Pediatric obesity is an essential issue in the modern world since it affects children of different genders and origins. This phenomenon is crucial now because a significant number of children suffer from a high body mass index (BMI). In this case, the given population is often characterized by decreased physical and psychological peculiarities of their health. While everything is evident with the physical conditions, psychological ones refer to the fact that obese children tend to be in derision among their peers. The situation above is caused by a few reasons, including worsening environmental conditions, lack of physical activity, and others.We will write a custom Behavioral Pediatric Obesity and Prevention specifically for you
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As shown above, these reasons can be either external or internal, but it is impossible to state which of them is more crucial for the given problem. In fact, each of them can lead to weight gain that will result in related health issues, which allows us to conclude that a set of multiple factors cause pediatric obesity. Thus, the given topic is essential for many researchers who try to develop effective programs that will address the issue and improve the health of the population.
As has been mentioned above, many intervention programs try to resolve the health problem under consideration from different perspectives. Among them, specific attention should be paid to the study by JaKa et al. (2017). The researchers argue that “physical activity followed by energy intake and fruit and vegetable intake” is one of the best ways to address childhood obesity (JaKa et al., 2017, p. 730). This intervention is based on the idea that it is necessary to deprive the obese population of much free time and make them want to change their lifestyle. In addition to that, other scholars focus on the fact that obesity can be a behavioral problem when children cannot restrain themselves.
For example, Kolko et al. (2017) stipulate that such children should take educational courses to become familiar with possible negative consequences of their behavior. In this case, both interactive and Web-based training seems to be effective (Kolko et al., 2017). Thus, the two studies above prove that pediatric obesity can be addressed through multiple aspects, and the most significant issue is to choose an effective program that will result in positive and essential consequences.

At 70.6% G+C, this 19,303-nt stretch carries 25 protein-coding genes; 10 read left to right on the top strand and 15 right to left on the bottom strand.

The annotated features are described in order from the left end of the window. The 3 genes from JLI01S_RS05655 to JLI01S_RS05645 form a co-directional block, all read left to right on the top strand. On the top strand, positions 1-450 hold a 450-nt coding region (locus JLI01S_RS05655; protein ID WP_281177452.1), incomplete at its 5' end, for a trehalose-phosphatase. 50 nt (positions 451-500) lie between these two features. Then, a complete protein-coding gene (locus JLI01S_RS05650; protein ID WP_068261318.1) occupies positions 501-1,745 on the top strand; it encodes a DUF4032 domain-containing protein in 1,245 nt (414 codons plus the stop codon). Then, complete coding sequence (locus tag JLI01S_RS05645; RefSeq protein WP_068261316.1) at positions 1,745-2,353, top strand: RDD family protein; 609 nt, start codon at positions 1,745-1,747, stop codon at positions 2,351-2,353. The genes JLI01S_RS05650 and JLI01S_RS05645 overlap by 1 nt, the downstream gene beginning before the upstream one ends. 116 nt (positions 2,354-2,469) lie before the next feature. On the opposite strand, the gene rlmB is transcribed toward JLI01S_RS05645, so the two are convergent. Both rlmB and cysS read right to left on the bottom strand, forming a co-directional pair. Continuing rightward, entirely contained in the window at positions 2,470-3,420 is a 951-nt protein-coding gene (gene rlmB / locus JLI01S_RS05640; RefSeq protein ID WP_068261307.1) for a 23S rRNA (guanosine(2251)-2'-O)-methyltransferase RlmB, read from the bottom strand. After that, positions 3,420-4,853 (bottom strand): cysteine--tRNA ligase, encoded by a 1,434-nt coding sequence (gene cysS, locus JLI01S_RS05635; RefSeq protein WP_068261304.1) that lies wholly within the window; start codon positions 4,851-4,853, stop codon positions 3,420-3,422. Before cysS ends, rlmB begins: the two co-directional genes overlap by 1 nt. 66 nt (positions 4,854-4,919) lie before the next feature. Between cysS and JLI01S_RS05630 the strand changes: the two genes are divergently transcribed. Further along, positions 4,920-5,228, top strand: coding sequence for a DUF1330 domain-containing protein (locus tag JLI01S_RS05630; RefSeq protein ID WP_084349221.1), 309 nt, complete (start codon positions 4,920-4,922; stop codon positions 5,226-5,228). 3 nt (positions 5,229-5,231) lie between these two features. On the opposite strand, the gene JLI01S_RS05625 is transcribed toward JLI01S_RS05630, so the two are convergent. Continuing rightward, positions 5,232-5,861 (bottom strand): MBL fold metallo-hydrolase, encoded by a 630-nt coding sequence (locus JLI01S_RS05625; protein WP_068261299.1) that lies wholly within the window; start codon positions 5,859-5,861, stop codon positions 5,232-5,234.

There is no doubt that all possible interventions have various outcomes and address the target population differently. In general, the results are evaluated according to how much a program has affected the target population. On the one hand, the intervention offered by JaKa et al. (2017) can be assessed according to lower BMIs among the participants. In other words, if obese children start losing weight following the program, it is said to be effective.
On the other hand, Kolko et al. (2017) base their proposal on knowledge and education, which requires different assessment tools. Thus, the intervention should be evaluated according to how well the target population has acquired that information. Various quizzes or surveys can be used to find it. In addition to that, lower BMIs are said to be supplementary indicators that can prove the feasibility of the program under consideration. In conclusion, one can suppose that the highest effectiveness can be achieved when two or more different strategies are combined. In this case, the problem will be affected from different perspectives, which will improve possible results.
JaKa, M. M., French, S. A., Wolfson, J., Jeffery, R. W., Lorencatto, F., Michie, S., … Sherwood, N. (2017). Feasibility of standardized methods to specify behavioral pediatric obesity prevention interventions. Journal of Behavioral Medicine, 40(5), 730-739.Get your
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Kolko, R. P., Kass, A. E., Hayes, J. F., Levine, M. D., Garbutt, J. M., Proctor, E. K., & Wilfley, D. E. (2017). Provider training to screen and initiate evidence-based pediatric obesity treatment in routine practice settings: A randomized pilot trial. Journal of Pediatric Health Care, 31(1), 16-28.